We all hear the promise of how advanced manufacturing forms will change the world. The 3D printing revolution will be able to make stronger, lighter, and more efficient products, and even deliver on new concepts like the printing of human tissues. As the innovative opportunities seem endless, so too are the risks that these opportunities create. Many of these risks are known but remain legally untested, yet many of the risks are simply unknown.
As the cost of systems continues to decline, the barrier to entry diminishes, thus providing access to a broader audience to drive creative new businesses. Historically, we have witnessed 3D printing in the prototyping operations of many high tech and medical device companies, primarily used as a research and development tool, or perhaps buried deep in a supply chain for a unique part. However, we are now commonly being approached with the reality that additive manufacturing is becoming mainstream and used within a wide spectrum of business models including direct to consumer solutions that enable everyone to have access to 3D printers, which will deliver on-demand personalized consumer goods. Indeed, some businesses are targeting manufacturing 3D operations (or outsourced Contract Manufacturing Operations) to onshore with speed, scale, and volume. Regulatory bodies are taking notice.
The issues before regulators include how printed products will perform over time, the consistency of their quality, and an awareness of the materials used. Although many are not currently exposed to government regulation and inspection, a plan should be developed to proactively institute quality and safety standards. The Food and Drug Administration recently released an additive manufacturing working group, and the list of questions and concerns gives a sense of the level of scrutiny that can be expected. For its part, the FAA says it is making efforts to understand the implications of 3D printing in the aerospace industry.
Undoubtedly, one of the first questions that will be asked by an insurance underwriter when discussing a company is “what happens if their product is used to print a gun or a bomb?” Although this is a valid question, we are seeing a level of acceptance from some carriers, and they want to understand where to place their bets. In a recent interview with Chubb Insurance, their loss control team was focused on helping clients identify and mitigate the risks they face. Ask your broker to assist you by mapping out your insured, potentially underinsured, and uninsured exposures.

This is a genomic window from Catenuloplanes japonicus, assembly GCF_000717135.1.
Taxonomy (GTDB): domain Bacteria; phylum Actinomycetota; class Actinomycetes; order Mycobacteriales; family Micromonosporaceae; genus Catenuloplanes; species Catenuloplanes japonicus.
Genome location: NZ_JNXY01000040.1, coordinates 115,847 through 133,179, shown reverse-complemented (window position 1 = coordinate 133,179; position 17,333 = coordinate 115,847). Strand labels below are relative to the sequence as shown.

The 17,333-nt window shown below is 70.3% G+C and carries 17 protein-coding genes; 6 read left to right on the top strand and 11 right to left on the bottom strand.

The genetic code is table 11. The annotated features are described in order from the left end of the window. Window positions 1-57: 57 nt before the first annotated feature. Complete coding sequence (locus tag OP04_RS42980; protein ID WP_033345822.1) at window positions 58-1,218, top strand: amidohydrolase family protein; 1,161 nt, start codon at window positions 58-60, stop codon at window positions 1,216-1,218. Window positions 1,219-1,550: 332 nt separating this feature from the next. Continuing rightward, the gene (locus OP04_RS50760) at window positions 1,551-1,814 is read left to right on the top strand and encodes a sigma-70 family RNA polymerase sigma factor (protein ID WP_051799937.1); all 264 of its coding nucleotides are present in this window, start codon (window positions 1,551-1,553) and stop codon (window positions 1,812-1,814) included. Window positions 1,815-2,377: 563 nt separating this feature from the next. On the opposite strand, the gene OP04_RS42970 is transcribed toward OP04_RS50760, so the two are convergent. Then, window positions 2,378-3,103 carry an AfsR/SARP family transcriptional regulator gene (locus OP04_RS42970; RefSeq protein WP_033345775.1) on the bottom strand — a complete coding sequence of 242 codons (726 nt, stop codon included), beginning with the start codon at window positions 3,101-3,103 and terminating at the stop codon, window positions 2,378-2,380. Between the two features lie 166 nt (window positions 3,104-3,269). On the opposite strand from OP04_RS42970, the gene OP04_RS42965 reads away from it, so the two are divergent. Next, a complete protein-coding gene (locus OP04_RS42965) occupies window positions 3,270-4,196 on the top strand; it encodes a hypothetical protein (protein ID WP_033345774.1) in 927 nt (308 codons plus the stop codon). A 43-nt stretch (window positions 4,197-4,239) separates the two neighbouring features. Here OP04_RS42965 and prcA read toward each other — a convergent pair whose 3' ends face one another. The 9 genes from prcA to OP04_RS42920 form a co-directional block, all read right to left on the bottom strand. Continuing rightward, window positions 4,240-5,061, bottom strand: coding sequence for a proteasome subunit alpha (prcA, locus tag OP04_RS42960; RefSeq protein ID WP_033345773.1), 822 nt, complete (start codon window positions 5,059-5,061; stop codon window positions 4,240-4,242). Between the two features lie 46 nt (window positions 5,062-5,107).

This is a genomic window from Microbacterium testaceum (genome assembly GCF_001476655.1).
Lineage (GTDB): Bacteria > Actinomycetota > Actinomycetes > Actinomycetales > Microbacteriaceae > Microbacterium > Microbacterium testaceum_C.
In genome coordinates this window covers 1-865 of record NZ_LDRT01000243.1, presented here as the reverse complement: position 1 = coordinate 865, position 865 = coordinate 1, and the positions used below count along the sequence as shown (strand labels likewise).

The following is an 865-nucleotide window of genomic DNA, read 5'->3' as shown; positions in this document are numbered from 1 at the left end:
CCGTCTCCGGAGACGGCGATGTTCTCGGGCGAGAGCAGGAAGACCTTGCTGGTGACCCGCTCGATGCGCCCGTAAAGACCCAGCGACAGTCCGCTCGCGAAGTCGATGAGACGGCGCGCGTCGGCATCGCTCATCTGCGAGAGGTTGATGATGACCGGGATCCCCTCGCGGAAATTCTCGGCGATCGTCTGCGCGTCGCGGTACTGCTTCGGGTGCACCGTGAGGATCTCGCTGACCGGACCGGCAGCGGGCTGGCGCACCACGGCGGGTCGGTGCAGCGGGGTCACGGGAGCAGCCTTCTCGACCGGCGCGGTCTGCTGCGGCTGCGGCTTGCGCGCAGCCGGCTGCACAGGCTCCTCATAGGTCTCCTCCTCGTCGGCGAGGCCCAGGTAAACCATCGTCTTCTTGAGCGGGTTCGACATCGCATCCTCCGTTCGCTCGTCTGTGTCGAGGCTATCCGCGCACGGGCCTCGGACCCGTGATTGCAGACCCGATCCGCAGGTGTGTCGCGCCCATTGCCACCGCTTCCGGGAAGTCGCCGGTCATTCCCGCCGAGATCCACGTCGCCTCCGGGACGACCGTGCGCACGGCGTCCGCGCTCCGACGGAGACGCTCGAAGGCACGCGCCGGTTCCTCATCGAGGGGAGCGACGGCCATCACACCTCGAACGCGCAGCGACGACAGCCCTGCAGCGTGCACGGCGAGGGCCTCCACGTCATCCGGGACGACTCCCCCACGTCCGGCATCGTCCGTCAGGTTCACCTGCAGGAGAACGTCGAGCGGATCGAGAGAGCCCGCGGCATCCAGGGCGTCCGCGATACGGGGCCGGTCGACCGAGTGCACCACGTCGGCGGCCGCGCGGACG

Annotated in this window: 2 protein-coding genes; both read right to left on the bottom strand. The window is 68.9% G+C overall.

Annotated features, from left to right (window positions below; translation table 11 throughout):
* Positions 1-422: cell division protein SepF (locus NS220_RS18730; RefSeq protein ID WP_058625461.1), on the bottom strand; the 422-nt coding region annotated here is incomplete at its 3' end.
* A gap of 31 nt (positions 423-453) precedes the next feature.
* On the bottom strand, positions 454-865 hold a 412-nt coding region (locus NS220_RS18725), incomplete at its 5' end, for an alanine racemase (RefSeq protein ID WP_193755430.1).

These are a few key areas to focus on:
- Products: Product liability insurance provides coverage against allegations from a third party of Bodily Injury of Property Damage resulting from your products or services. In a claim, it is common that the entire stack of providers could be forced to defend themselves, including the product manufacturer, printer manufacturer, software designer, distributor, and retailer.
- Contracts: Consult with a creative and knowledgeable attorney to address liability at a contractual level with strong hold harmless and indemnification language, and work with your insurance broker to develop favorable insurance language and limits.
- Manufacturing Process and Materials:
– Plastics, nano materials, physical vapor deposition
– Study safety data sheets and toxicity reports
– Occupational health and safety for employees, e.g., dust collection systems for powdered metals like chromium or formaldehyde
- Environmental: Leachability risk?
- Quality Controls: Understand marketing risk, and the aggressive salesperson, who may be willing to overstate capabilities. These inaccurate representations may lead to Breach of Warranty claims
- Intellectual Property: Increases the risk of design theft as the underlying software file could easily be used to produce counterfeit products. Although this insurance was historically expensive and restrictive, we have seen a material trend toward the availability of viable insurance products to protect our clients.
As with any emerging area of risk, it is critical to conduct a thorough risk assessment to uncover the products’ liability exposures, to anticipate environmental and workplace safety threats, and to expose the potential for losses to valuable corporate assets including the loss of intellectual property. This important discussion will help you develop a strategy to: first, mitigate the risks where possible; and then, to develop answers to the questions you will face when approaching insurance underwriters for their participation in your risk transfer program. There are insurers who are interested in underwriting programs for additive manufacturing companies as long as they have the information that they believe will allow them to quantify the exposure to loss and allow them to establish adequate rate to make this a potentially profitable arrangement. The more completely the underwriter understands your company’s exposures and risk mitigation efforts, the better the coverage terms and pricing will be.
Let us know what you see to be primary risks and benefits in the additive manufacturing field over at the 3D Printing Opportunities and Risks forum thread at 3DPB.com.
About Author: Eric Long is a Senior Vice President & Founding Principal at ABD Insurance & Financial Services
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